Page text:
Kitesurfing Magazine tracked down Naish designer Damien Girardin to find out the influences behind the design innovations at Naish.
Kitesurfing Magazine: Naish has embraced foiling in a big way. Has foil boarding influenced the kite designs for 2018?
Damien Girardin: Yes, clearly we’ve all been excited about foiling here at the office, so naturally riding foils influences the kite design. The Boxer for example was designed as a versatile kite and a lot of the testing was done on foil boards so it turned out to be a perfect foil kite.
Will lighter designs with less struts cross over into other disciplines?
Damien Girardin: It already does. The Ride kite for example has been a two-strut kite for years and people have been using it as a lot more than lightwind riding, from waves to jumping to high wind riding. Now with the Boxer we have a lot of customers that are loving it for wave riding. When we made the no-strut kite Trip a few years ago, it became Robby’s favorite kite to ride waves when traveling to Mexico with his surf buddies.
What do you most like about designing kites? What’s the most challenging part?
Honestly, what I like best is when we’re all done and people are loving the kite! Overall I really appreciate the whole process of going from ideas and feedback to translating into a technical concept. I also really like working on the details; things that most people won’t necessarily notice but that make the difference between an average product and a great one.
I also really enjoy working on production processes, finding ways to improve the quality, coming up with quality control and new construction techniques.
In the early days it was pretty easy to improve on a kite design, so almost every one of my prototypes was better than the previous one. Today we have such good kites that it becomes harder and harder to improve on them. But don’t worry, I know we can do better, I just don’t know how yet. And that’s what’s exciting!
Your 13-year-old son Gabriel, as well as being a kiter, is an up and coming pro surfer and skateboarder. Has his involvement in both these established action sports shaped your view of where kiting should go in the future?
I personally have been involved in a bunch of different action sports. Since I was a kid I have always been looking at a lot of different action sports for both style, graphics and even product design, so having my son highly involved in surfing and skateboarding for sure helps me keep even more in touch with these two sports. I also get to meet with some of his sponsors and we can exchange on product design, marketing and ideas. Yes, I really would like kiting to head towards what surfing, snowboarding and skateboarding is in terms of style. I am glad that some kiters are focused on style, but at the same time we need to be kiters, and I hate when people limit themselves because wakeboarders or surfers would not do it. We need a good balance. What some guys like Ewan Jaspan, Sam Light or Ian Alldregde have done is great; they get inspired by other boardsports they have style and then they add the kiting element to it.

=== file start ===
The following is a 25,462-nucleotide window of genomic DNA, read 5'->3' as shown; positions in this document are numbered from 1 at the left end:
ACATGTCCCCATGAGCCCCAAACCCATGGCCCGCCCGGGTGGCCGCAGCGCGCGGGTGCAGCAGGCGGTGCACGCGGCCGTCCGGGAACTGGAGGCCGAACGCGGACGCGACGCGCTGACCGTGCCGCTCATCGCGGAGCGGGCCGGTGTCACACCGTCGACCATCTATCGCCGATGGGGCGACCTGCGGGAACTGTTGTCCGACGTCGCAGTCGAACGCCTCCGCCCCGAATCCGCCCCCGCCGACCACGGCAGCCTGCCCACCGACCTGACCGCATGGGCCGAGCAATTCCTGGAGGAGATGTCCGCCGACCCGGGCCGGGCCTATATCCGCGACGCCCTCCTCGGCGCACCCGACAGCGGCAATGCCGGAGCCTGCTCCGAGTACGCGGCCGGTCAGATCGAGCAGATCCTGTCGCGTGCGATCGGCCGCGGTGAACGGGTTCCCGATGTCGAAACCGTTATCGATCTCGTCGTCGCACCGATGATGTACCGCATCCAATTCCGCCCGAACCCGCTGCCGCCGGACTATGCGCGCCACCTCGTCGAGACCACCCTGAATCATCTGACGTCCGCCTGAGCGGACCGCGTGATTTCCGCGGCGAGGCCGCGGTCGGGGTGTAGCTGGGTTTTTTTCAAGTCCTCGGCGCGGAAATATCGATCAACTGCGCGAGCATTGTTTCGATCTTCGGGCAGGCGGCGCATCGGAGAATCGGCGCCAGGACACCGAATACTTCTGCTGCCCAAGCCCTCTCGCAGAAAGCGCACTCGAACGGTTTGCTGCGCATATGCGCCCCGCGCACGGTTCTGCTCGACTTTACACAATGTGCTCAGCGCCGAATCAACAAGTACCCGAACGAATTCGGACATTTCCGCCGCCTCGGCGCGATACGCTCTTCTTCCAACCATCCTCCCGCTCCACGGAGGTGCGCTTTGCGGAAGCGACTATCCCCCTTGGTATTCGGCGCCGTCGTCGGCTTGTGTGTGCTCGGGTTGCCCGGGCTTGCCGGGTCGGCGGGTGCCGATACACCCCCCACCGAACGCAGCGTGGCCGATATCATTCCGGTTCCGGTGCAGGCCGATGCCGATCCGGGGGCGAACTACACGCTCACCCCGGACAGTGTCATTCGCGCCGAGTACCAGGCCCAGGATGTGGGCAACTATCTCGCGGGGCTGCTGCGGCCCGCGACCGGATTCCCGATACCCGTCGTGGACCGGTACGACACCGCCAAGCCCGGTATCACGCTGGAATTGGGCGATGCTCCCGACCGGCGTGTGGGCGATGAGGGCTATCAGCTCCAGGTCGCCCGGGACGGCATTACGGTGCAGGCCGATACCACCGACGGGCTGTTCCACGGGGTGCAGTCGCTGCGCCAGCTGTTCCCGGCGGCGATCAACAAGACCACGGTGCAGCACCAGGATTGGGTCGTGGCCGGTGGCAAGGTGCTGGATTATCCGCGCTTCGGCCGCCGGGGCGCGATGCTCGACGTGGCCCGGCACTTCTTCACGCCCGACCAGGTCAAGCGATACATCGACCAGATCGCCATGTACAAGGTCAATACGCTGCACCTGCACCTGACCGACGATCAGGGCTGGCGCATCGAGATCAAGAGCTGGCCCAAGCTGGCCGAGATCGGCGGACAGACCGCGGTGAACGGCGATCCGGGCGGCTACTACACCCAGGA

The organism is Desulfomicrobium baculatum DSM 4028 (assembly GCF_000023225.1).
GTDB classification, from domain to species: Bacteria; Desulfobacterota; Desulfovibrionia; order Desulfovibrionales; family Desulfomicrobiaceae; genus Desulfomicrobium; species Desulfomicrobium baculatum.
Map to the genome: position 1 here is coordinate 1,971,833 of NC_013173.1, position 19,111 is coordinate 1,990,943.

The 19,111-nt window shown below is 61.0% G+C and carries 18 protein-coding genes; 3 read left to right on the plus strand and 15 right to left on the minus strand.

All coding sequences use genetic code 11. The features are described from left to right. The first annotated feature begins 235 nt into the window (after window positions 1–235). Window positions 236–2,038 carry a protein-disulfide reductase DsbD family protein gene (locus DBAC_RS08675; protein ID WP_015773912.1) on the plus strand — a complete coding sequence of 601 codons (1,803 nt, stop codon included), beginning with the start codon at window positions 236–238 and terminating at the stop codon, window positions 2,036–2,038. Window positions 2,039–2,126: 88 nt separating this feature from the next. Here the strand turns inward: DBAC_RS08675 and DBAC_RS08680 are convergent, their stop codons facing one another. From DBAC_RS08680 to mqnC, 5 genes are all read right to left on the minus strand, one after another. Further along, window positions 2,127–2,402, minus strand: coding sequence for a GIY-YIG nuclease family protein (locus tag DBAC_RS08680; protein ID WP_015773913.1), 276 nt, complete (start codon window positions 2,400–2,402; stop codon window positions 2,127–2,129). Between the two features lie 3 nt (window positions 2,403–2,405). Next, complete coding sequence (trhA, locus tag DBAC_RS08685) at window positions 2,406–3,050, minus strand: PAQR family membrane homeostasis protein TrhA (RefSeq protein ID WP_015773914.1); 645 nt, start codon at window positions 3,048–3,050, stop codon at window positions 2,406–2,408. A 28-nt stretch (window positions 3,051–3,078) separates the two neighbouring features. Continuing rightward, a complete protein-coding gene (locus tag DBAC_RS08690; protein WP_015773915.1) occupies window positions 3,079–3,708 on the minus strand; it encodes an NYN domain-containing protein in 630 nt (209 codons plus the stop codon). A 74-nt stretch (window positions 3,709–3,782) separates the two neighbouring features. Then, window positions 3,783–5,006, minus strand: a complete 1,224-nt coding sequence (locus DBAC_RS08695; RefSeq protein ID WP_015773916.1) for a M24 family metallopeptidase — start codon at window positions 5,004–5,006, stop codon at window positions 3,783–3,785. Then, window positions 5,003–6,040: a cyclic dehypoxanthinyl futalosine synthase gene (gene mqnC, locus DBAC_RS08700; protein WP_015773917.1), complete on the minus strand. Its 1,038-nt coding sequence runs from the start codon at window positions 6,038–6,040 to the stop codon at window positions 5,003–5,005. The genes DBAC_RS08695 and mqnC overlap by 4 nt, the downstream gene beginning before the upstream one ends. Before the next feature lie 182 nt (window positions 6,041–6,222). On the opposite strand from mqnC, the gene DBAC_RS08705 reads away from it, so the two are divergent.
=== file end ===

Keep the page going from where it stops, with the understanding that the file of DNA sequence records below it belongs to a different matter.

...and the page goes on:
I for sure don’t like the idea that we should surf waves only using the kites to get back out and not when we ride the wave, but on the other hand I hate when I see people only using the power of the kite to ride waves and make turns with their ass on the water while getting dragged by the kite.
How has Gabriel, and Tim Walsh’s involvement in kiting influenced Naish’s R&D program and product line up?
These two have first of all inspired us to make a whole bunch of kid-dedicated products, like the Grom board and the XXS harnesses for example. But they also helped us make better small kites that could be flown in lighter wind by being softer, which now turns out to be exactly what we need for foiling!
They also brought their input on graphics. And overall their energy is a great motivation to make them happy on the water!
What are the top three design and/or material advancements that have had the most dramatic impact on kite performance over the past five years?
I’d say by far the number one has been the Quad-Tex material. In terms of design, I think we have all been improving year after year. But on my side I think the design of the Pivot was a great step that helped improve on our whole line of kites. I have to admit that we were selfishly designing a kite for us to have fun while riding strapless! And it turned out to be an amazing do-everything kite!
With different demands on kite performance required for different disciplines, what are some of the most challenging performance attributes you have improved upon?
There have been numerous challenges over the years. One challenge I have been liking is when I work with Kevin Langeree he always wants a kite that jumps higher. The art of jumping is a very complicated one to translate into design specs, because there are so many different parameters that are fighting each other. For example a kite that glides really well won’t launch as well because it needs to be softer and won’t turn as fast, while a faster kite will yank you out of the water making you go super high quickly. And this is one of the reasons the C-kites are jumping so well because we can have the center part of the kite that stays relatively rigid when you jump while the wing tips are twisting and allow for fast turning.